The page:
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OPINION: From the Editor: Coast Guard needs to conduct thorough investigation, consider big picture

January 11th 2:14 pm | Carey Restino Print this article   Email this article   Create a Shortlink for this article

Today, as the Shell drill rig Kulluk sits in Kiliuda Bay waiting for a full inspection, the U.S. Coast Guard announced it had ordered a formal marine casualty investigation into the circumstances and contributing factors involved in the grounding. Simultaneously, the U.S. Department of Interior announced it would conduct an expedited review of the Shell Arctic drilling program.

That's good news, assuming that the agencies involved in the investigations are brave enough to examine this incident without looking over their shoulder. Just days ago, Rep Darrell Issa, (R-Calif.) challenged the Environmental Protection Agency for its action regarding the Bristol Bay Watershed Assessment. Issa wants the EPA to release documents regarding the intentions behind the assessment. Backed by other legislators, Issa said the watershed assessment strains the credibility of the EPA.

No public agency should be above criticism or critique, mind you, but there is a point where politicians need to get out of the way and let agencies do their job. That's what they were hired to do. But what do you think are the chances politics won't get in the way of the Coast Guard's review of the grounding?

Let's look at how things have played out so far. Reporters across the state have been frustrated with the flow of information from the conglomeration of state, federal and private industry which has been running the show at Kulluk Central. Many questions from reporters have been unanswered, and press conferences have been limited to the bare-bones scripts of what has occurred. At one point, a teleconference microphone was left open before a teleconference, and reporters on the line could hear the speakers rehearsing their comments. A question submitted to the Shell public information engine by publisher Jason Evans on the subject of vessel safety resulted in an almost comically off-base answer that neither answered nor even addressed the question. The impression all this gave was an atmosphere of "sit still and wait till we tell you what we want you to hear."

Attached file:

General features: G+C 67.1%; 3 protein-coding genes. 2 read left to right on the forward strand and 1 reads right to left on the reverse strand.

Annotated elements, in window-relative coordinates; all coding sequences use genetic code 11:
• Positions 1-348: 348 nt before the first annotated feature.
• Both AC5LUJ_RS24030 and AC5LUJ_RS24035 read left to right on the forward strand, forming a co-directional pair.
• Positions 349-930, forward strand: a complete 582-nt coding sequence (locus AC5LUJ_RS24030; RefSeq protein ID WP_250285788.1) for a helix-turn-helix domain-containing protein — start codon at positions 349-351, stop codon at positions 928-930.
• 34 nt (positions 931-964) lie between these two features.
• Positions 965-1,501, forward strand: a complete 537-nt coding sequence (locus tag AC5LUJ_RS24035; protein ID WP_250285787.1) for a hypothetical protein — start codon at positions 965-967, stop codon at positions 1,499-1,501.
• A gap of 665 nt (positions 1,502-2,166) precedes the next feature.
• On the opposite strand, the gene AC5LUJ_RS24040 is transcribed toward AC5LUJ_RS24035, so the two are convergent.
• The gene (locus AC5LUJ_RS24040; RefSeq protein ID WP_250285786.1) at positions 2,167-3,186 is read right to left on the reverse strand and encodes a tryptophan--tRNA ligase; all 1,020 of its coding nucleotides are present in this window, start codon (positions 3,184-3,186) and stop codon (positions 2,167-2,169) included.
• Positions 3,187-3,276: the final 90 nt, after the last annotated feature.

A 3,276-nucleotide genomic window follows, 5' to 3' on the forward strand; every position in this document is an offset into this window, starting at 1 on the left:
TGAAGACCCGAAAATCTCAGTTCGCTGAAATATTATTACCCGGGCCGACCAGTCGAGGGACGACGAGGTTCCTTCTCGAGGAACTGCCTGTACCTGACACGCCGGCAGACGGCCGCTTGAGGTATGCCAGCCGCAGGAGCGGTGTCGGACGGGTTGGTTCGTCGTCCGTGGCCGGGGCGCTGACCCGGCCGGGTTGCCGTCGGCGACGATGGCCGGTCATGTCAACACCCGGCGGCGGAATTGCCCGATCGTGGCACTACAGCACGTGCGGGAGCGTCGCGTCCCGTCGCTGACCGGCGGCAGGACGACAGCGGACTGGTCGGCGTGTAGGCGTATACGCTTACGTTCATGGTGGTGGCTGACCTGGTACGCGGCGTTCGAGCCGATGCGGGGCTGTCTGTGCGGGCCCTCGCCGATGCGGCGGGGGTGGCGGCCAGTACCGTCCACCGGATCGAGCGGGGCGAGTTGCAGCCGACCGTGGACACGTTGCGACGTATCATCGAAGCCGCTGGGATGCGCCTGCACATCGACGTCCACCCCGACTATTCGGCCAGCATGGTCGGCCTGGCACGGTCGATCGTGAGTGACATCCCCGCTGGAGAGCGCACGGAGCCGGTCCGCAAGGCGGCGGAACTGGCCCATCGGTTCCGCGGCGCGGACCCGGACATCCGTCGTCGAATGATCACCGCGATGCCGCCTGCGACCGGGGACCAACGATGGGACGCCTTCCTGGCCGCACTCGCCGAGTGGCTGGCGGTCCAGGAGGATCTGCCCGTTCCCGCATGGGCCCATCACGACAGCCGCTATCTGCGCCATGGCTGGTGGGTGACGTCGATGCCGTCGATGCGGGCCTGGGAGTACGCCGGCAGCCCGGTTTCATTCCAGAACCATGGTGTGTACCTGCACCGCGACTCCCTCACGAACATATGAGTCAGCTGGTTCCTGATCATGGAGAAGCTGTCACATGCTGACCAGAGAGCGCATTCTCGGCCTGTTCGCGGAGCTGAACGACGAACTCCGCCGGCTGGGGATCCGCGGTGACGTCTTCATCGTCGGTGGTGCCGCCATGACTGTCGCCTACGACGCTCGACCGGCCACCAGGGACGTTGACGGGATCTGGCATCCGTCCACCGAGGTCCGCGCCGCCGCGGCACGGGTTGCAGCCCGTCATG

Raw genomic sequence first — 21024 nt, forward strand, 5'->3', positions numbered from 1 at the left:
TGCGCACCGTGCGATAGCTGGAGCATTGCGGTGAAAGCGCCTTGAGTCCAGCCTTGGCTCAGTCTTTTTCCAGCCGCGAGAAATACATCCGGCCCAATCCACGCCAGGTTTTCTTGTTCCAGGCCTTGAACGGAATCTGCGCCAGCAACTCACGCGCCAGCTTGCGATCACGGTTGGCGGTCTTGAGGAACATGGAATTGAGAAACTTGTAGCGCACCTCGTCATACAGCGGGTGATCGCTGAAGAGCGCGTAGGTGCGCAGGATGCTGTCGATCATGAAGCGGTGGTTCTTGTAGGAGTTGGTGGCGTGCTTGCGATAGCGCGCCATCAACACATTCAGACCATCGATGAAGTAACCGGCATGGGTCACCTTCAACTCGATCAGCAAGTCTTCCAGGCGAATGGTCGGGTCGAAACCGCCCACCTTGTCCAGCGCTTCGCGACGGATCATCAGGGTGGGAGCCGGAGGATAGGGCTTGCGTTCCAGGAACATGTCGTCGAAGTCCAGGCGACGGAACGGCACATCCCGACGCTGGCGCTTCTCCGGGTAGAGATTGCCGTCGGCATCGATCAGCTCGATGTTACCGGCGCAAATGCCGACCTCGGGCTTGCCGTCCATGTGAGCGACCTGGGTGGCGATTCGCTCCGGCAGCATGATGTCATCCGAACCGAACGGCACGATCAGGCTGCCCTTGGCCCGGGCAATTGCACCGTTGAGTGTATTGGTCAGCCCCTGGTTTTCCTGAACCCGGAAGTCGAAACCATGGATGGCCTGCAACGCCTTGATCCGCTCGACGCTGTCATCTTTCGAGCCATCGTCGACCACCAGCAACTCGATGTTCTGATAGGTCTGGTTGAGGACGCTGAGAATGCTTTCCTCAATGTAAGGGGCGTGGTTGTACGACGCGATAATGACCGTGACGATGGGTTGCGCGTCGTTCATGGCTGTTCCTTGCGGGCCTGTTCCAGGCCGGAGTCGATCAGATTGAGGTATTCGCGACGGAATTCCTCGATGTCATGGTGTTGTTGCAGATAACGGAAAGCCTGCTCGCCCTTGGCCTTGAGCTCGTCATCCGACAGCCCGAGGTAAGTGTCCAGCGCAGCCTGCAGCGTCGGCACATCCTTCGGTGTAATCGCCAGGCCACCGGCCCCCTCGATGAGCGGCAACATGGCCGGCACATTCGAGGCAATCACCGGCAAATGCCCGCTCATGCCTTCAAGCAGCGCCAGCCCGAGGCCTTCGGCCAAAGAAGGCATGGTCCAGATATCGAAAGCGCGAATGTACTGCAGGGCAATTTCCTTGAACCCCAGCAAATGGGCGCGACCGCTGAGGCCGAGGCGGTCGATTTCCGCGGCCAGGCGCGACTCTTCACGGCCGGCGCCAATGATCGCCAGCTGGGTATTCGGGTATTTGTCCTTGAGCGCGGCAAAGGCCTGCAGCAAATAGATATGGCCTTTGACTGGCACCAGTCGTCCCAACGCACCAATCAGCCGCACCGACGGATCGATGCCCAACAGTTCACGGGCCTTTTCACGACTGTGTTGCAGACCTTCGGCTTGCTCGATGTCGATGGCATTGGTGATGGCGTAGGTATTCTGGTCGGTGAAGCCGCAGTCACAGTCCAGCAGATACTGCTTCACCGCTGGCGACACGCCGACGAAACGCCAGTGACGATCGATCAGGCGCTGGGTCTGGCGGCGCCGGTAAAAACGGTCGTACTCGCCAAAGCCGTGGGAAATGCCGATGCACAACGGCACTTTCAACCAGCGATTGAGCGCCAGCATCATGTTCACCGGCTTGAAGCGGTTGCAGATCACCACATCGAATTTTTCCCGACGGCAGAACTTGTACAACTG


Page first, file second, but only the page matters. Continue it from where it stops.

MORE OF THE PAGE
All this is expected more or less from industry, but not from the Coast Guard, which is charged with protecting the Nation's maritime interests. That is not in any way meant to diminish the courageous actions of the Coast Guard in regards to this incident, especially when it came to rescuing the crew of the Kulluk, as well as the first response to try to connect a tow line to the drifting rig after it lost its line with the Aiviq. Try to imagine the nerves of steel it must have taken to perform a helicopter rescue with the Kulluk weeble-wobbling down below you on 30-foot seas and with 40 knot winds. Incredible.

But it's too bad that the Coast Guard didn't feel more empowered to speak candidly to the people it serves over the last week. There is generally a very good relationship between the press and the Coast Guard, but that didn't come through during this incident, which leads some to wonder if the pressure of industry and those who support it are trumping those sworn to serve the public good. I hope not, but there are a few examples of times when it certainly seemed to be the case.

In 2006, a tanker grounded in Nikiski off the Kenai Peninsula in the middle of winter. An ice flow had pushed the Seabulk Pride away from the Tesoro refinery dock and the vessel grounded on the nearby Cook Inlet beach. Unlike Prince William Sound, where tankers are required to be escorted by tugs, the Cook Inlet has few such requirements. After the grounding, the Prince William Sound Citizens' Advisory Council opined that the Cook Inlet was long overdue for an escort system similar to theirs. Ice conditions in the Cook Inlet are often severe. But industry objected to that because of the cost.

"The industry offered similar arguments when citizens called for tug escorts in the early days of the oil trade in Prince William Sound," wrote the council's president, Stan Stephens, shortly after the tanker grounded. "That complacency was shattered when the Exxon Valdez spill and ensuing multi-billion-dollar cleanup made it clear that the real cost lies in being unprepared."

While the Coast Guard conducted a full investigation, it focused on a series of missteps by the ship's crew and chose not to take a wider-angle view of the situation and consider recommending more stringent requirements of the oil industry. Would the Inlet have been safer if they had? Yes. So why would they not? Because industry squawked, that's why.

In an opinion column just weeks before the grounding unfolded, Rick Steiner noted that with shipping traffic increasing, Alaska needs to wake up to the fact that large vessels need more regulation than is currently in place. For that to happen, Alaskans, politicians, and even industry need to show the Coast Guard that they support the agency's right to take a hard look at this situation and do everything it can to make sure that it isn't repeated.

This incident has incensed mariners from all sides of the political spectrum, including many who are pro-development. That says to me that this was a blatant disregard for Alaska waters and the dangers therein. If the Coast Guard focuses on the minutia instead of taking this opportunity to suggest new safeguards for shipping in Alaska's waters, it is missing the boat, so to speak, and doing a disservice to the people who live here. It's time to stand up and require industry to improve its safety requirements. After all, the real cost comes in being unprepared.

 


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